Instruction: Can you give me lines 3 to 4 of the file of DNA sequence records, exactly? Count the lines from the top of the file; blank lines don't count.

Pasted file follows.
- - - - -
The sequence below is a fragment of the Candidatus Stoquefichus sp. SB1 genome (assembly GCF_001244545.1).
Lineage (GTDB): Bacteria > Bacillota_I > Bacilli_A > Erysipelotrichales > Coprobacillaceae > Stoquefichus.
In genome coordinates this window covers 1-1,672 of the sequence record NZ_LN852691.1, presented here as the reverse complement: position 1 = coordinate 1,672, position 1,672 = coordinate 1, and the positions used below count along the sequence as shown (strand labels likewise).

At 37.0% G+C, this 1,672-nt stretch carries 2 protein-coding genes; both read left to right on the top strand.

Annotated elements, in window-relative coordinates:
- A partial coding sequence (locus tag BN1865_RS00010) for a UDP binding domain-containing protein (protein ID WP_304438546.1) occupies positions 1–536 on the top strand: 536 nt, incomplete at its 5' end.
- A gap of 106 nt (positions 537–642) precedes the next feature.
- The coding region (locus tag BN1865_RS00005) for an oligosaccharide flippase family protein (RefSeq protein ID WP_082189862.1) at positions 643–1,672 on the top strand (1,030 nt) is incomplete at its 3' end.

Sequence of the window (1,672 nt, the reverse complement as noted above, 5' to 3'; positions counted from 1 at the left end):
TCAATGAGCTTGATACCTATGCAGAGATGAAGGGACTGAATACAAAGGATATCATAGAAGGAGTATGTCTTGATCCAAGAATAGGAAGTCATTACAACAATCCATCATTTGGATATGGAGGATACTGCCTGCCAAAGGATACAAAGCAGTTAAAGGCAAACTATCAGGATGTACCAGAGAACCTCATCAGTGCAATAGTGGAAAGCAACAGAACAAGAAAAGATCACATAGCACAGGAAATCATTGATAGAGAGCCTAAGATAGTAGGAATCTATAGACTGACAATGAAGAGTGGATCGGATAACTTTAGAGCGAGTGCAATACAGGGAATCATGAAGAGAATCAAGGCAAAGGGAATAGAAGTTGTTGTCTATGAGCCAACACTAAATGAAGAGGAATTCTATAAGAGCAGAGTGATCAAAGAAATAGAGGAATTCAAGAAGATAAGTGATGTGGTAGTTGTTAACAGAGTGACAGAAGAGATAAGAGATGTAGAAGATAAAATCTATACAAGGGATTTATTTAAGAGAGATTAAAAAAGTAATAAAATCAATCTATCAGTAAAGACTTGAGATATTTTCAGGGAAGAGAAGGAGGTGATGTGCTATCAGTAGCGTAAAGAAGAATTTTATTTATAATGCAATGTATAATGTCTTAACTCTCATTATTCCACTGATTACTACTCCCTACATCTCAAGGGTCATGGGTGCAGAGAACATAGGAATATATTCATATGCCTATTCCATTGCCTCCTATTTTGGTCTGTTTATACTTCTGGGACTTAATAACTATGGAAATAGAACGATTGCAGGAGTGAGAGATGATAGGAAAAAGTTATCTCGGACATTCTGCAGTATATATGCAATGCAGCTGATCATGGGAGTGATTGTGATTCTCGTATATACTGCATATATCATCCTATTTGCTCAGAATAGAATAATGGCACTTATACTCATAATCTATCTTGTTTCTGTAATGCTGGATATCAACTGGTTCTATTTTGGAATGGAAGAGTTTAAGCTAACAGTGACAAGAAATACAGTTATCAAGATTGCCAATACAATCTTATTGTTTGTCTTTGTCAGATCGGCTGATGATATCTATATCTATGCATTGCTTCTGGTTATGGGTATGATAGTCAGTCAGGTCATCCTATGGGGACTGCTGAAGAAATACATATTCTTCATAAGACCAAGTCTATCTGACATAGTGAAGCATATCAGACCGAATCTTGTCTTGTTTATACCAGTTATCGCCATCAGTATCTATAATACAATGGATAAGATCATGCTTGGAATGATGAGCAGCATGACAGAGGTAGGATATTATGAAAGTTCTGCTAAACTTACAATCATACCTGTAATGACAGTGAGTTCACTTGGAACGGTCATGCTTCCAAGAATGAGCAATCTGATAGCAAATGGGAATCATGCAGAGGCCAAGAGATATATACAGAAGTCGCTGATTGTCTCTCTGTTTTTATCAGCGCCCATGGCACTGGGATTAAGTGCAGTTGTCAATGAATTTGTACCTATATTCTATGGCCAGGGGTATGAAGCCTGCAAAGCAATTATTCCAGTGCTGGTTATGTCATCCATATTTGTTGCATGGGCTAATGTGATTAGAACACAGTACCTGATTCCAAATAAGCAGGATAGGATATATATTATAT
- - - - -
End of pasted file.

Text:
In genome coordinates this window covers 1-1,672 of the sequence record NZ_LN852691.1, presented here as the reverse complement: position 1 = coordinate 1,672, position 1,672 = coordinate 1, and the positions used below count along the sequence as shown (strand labels likewise).

At 37.0% G+C, this 1,672-nt stretch carries 2 protein-coding genes; both read left to right on the top strand.